The terms consent agenda and consent calendar are interchangeable terms. A consent agenda is a board meeting practice that groups routine business and reports into one agenda item. The consent agenda can be approved in one action, rather than filing motions on each item separately. Using a consent agenda can save boards anywhere from a few minutes to a half hour. A consent agenda moves routine items along quickly so that the board has time for discussing more important issues.
What Kinds of Items Appear on a Consent Agenda?
The types of items that appear on a consent agenda are non-controversial items or routine items that are discussed at every meeting. They can also be items that have been previously discussed at length where there is group consensus. The following items are typically found on a consent agenda:
- The meeting minutes
- The financials
- CEO report
- Program or committee reports
- Staff appointments
- Volunteer appointments
- Committee appointments
- Correspondence that requires no action
- Perfunctory items-formal approval of items that had much past discussion
A consent agenda can be an efficient tool to help boards make productive use of their meeting time when it’s used appropriately. There are specific rules for using the consent agenda.
How the Consent Agenda Works
The chair takes the lead role in utilizing a consent agenda. The chair prepares an agenda package that includes all of the items on the consent agenda. The package should be distributed to board members soon enough so that they have time to read through the documents prior to the meeting. This is a part of the overall board materials that are distributed pre-meeting. Typical steps for using a consent agenda include:
- The chair decides which items will be placed on the consent agenda. The consent agenda can appear as part of the normal meeting agenda or it can be attached separately to the meeting agenda.
- The chair distributes the consent agenda and associated documents in time for board members to read and review.
- At the beginning of the meeting, the board chair asks members if any of the consent agenda items should be moved to the regular discussion items.
- If a member requests that an item be moved, it must be moved. Any reason is sufficient to move an item. A member can move an item to discuss the item, to query the item, or to vote against it.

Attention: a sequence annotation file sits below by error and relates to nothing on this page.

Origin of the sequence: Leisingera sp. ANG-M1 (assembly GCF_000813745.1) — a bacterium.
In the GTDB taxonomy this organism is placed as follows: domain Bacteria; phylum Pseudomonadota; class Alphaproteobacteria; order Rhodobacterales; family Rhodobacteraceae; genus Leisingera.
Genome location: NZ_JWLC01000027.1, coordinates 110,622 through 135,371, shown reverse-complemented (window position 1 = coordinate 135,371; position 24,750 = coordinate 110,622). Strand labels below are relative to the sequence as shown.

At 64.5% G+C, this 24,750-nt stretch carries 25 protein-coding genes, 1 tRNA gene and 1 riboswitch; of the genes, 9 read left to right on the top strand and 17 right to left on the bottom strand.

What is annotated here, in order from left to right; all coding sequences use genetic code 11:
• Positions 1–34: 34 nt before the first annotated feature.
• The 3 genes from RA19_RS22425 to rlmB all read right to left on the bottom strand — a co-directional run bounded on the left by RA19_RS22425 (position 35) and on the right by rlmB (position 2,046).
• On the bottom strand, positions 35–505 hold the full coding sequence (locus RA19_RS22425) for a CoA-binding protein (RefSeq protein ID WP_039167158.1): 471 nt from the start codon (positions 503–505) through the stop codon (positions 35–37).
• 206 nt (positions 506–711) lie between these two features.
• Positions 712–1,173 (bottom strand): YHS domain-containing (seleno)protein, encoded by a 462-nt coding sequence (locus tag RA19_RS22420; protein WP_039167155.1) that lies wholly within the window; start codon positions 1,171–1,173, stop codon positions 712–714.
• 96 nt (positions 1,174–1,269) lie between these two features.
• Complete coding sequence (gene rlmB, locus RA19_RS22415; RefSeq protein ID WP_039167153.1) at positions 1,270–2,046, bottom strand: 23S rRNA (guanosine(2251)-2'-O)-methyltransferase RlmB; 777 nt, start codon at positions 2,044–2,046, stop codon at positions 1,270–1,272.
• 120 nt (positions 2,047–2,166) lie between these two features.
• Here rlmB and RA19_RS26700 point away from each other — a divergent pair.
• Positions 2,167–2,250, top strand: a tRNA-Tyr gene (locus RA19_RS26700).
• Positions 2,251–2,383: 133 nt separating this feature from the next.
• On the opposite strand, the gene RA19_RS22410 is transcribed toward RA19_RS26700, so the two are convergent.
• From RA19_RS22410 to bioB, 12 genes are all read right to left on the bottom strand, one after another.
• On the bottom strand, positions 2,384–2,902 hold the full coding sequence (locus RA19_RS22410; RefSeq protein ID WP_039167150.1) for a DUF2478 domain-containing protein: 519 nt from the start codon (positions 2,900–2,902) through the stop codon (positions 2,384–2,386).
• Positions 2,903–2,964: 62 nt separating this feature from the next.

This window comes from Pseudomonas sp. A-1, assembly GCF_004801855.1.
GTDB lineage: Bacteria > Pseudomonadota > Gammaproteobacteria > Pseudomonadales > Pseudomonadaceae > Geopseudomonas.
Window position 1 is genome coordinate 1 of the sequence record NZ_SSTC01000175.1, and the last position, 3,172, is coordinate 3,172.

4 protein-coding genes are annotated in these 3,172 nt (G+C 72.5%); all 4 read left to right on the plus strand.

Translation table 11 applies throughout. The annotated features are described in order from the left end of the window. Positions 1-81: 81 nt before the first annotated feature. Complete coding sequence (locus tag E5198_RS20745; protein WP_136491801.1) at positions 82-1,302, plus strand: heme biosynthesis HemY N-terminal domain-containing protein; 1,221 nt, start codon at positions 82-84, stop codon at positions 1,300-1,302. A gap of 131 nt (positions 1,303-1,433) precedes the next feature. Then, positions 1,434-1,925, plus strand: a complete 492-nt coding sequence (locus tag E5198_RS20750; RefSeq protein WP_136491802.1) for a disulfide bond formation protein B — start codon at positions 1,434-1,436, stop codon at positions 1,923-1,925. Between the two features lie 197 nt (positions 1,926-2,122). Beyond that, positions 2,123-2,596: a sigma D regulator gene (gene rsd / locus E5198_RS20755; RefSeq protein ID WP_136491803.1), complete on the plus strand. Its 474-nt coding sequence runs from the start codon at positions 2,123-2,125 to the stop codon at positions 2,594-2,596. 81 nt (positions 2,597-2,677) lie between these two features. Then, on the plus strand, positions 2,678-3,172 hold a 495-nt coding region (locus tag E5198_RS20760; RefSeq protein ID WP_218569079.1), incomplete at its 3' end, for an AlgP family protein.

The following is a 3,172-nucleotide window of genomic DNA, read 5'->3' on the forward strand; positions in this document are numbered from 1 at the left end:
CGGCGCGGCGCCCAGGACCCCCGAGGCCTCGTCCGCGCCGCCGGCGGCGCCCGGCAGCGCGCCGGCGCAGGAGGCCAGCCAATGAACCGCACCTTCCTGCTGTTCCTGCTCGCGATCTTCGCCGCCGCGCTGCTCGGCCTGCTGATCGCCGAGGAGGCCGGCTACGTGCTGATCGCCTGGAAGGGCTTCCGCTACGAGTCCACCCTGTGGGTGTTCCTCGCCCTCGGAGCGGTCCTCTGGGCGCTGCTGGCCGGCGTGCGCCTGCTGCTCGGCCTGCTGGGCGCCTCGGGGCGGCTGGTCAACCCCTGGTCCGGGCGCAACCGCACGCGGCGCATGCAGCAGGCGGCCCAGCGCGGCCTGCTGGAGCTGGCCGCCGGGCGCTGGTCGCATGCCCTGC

- Once the item has been moved, the chair may decide to take up the matter immediately or move it to a discussion item.
- When there are no items to be moved or if all requested items have been moved, the chair or secretary reads out loud the remaining consent items. The chair can move to adopt the consent agenda. Hearing no objections, he can announce that the items on the consent agenda have been adopted. It’s not necessary to take a vote on consent agenda items.
- The secretary should include the full text of the resolutions, reports, and recommendations that were adopted as part of the consent agenda.
Steps to Take When a Member Needs Clarification on a Consent Agenda Item
Make sure that all members understand the consent agenda process to help expedite the meeting. If a board member needs clarification on a consent agenda item or if he just has a question, he should ask the appropriate member prior to the meeting. It’s possible that other members have the same question. This should give the member being asked time to prepare an answer and distribute it to all members prior to the meeting. Consent agenda items shouldn’t be pulled from the agenda just to have a question answered.
Steps to Take When a Member Disagrees or Suggests Discussion
If a member disagrees with the consent agenda item or wants to move it to the regular agenda, the member would request that the item be pulled from the consent agenda. The chair would ask if the members are in favor of approving the consent agenda minus the pulled item, pause for objections, and then adopt the consent agenda as noted in step #6, above.
- Consent Agenda
- Board meeting minutes
- Executive Director report
- Marketing committee report
- Approve insurance renewal
- Old Business
- New Business
Misuse of Consent Agenda
Problems in using a consent agenda occur when members approve consent agendas without first reviewing documents. The result is that consent items can be hastily approved and result in a cover-up. For example, if members are not reviewing financial items, overspending or wrong spending can occur without appropriate oversight. Remember that consent agenda items are routine and non-controversial, but even routine items should be reviewed by the entire board. A diligent, well-rounded board holds each other accountable.
A consent agenda is an effective and efficient tool when used appropriately. It can save precious meeting time so the members can attend to other matters. Transparency and accountability are key parts of using a consent agenda. All board members have a responsibility for making sure that consent agenda items are distributed in enough time to review them prior to the meeting. Each board member also has a responsibility to read and review consent agenda items and address any concerns prior to the meeting.